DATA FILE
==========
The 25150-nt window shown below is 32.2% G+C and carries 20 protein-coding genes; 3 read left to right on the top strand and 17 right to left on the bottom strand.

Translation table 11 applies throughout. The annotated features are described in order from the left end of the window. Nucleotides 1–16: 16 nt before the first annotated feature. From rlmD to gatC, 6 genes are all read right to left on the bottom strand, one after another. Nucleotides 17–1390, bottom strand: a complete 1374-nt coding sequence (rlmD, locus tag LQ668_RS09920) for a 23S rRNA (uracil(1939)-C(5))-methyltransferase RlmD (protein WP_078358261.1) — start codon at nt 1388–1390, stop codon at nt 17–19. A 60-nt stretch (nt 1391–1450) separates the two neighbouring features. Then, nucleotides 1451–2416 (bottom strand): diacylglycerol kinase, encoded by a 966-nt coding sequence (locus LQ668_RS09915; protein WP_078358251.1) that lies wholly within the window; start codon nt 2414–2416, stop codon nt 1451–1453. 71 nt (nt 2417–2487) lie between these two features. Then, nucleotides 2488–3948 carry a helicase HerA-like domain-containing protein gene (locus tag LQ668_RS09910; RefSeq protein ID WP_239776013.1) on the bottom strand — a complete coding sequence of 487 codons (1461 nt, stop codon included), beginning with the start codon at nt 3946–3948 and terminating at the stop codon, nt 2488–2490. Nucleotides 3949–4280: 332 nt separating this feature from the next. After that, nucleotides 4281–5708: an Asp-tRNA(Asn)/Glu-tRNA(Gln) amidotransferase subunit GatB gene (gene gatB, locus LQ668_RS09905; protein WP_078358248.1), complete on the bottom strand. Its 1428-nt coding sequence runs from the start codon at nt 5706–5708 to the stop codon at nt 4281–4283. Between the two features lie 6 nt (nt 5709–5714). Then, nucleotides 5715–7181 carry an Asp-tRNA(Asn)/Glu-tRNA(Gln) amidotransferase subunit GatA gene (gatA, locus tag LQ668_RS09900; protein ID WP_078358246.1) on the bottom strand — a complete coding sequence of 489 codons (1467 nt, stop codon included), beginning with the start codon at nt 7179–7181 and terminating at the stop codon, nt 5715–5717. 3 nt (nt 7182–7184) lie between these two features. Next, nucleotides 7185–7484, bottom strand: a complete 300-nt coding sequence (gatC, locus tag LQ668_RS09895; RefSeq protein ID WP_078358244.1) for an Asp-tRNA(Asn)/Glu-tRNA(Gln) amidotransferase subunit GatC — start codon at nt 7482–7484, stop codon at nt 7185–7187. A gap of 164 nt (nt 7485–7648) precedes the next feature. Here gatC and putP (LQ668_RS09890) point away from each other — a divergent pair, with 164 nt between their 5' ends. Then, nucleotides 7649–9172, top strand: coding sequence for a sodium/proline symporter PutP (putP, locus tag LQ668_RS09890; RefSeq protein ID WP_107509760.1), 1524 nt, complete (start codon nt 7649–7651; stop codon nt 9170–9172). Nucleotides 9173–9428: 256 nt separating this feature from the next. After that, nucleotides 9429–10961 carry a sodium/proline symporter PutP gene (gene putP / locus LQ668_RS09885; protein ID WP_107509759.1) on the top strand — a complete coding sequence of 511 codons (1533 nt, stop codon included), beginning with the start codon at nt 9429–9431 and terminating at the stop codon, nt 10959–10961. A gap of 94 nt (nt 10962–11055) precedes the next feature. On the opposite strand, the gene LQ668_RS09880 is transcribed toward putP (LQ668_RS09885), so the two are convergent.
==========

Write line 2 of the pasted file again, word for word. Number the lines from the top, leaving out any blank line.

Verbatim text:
Translation table 11 applies throughout. The annotated features are described in order from the left end of the window. Nucleotides 1–16: 16 nt before the first annotated feature. From rlmD to gatC, 6 genes are all read right to left on the bottom strand, one after another. Nucleotides 17–1390, bottom strand: a complete 1374-nt coding sequence (rlmD, locus tag LQ668_RS09920) for a 23S rRNA (uracil(1939)-C(5))-methyltransferase RlmD (protein WP_078358261.1) — start codon at nt 1388–1390, stop codon at nt 17–19. A 60-nt stretch (nt 1391–1450) separates the two neighbouring features. Then, nucleotides 1451–2416 (bottom strand): diacylglycerol kinase, encoded by a 966-nt coding sequence (locus LQ668_RS09915; protein WP_078358251.1) that lies wholly within the window; start codon nt 2414–2416, stop codon nt 1451–1453. 71 nt (nt 2417–2487) lie between these two features. Then, nucleotides 2488–3948 carry a helicase HerA-like domain-containing protein gene (locus tag LQ668_RS09910; RefSeq protein ID WP_239776013.1) on the bottom strand — a complete coding sequence of 487 codons (1461 nt, stop codon included), beginning with the start codon at nt 3946–3948 and terminating at the stop codon, nt 2488–2490. Nucleotides 3949–4280: 332 nt separating this feature from the next. After that, nucleotides 4281–5708: an Asp-tRNA(Asn)/Glu-tRNA(Gln) amidotransferase subunit GatB gene (gene gatB, locus LQ668_RS09905; protein WP_078358248.1), complete on the bottom strand. Its 1428-nt coding sequence runs from the start codon at nt 5706–5708 to the stop codon at nt 4281–4283. Between the two features lie 6 nt (nt 5709–5714). Then, nucleotides 5715–7181 carry an Asp-tRNA(Asn)/Glu-tRNA(Gln) amidotransferase subunit GatA gene (gatA, locus tag LQ668_RS09900; protein ID WP_078358246.1) on the bottom strand — a complete coding sequence of 489 codons (1467 nt, stop codon included), beginning with the start codon at nt 7179–7181 and terminating at the stop codon, nt 5715–5717. 3 nt (nt 7182–7184) lie between these two features. Next, nucleotides 7185–7484, bottom strand: a complete 300-nt coding sequence (gatC, locus tag LQ668_RS09895; RefSeq protein ID WP_078358244.1) for an Asp-tRNA(Asn)/Glu-tRNA(Gln) amidotransferase subunit GatC — start codon at nt 7482–7484, stop codon at nt 7185–7187. A gap of 164 nt (nt 7485–7648) precedes the next feature. Here gatC and putP (LQ668_RS09890) point away from each other — a divergent pair, with 164 nt between their 5' ends. Then, nucleotides 7649–9172, top strand: coding sequence for a sodium/proline symporter PutP (putP, locus tag LQ668_RS09890; RefSeq protein ID WP_107509760.1), 1524 nt, complete (start codon nt 7649–7651; stop codon nt 9170–9172). Nucleotides 9173–9428: 256 nt separating this feature from the next. After that, nucleotides 9429–10961 carry a sodium/proline symporter PutP gene (gene putP / locus LQ668_RS09885; protein ID WP_107509759.1) on the top strand — a complete coding sequence of 511 codons (1533 nt, stop codon included), beginning with the start codon at nt 9429–9431 and terminating at the stop codon, nt 10959–10961. A gap of 94 nt (nt 10962–11055) precedes the next feature. On the opposite strand, the gene LQ668_RS09880 is transcribed toward putP (LQ668_RS09885), so the two are convergent.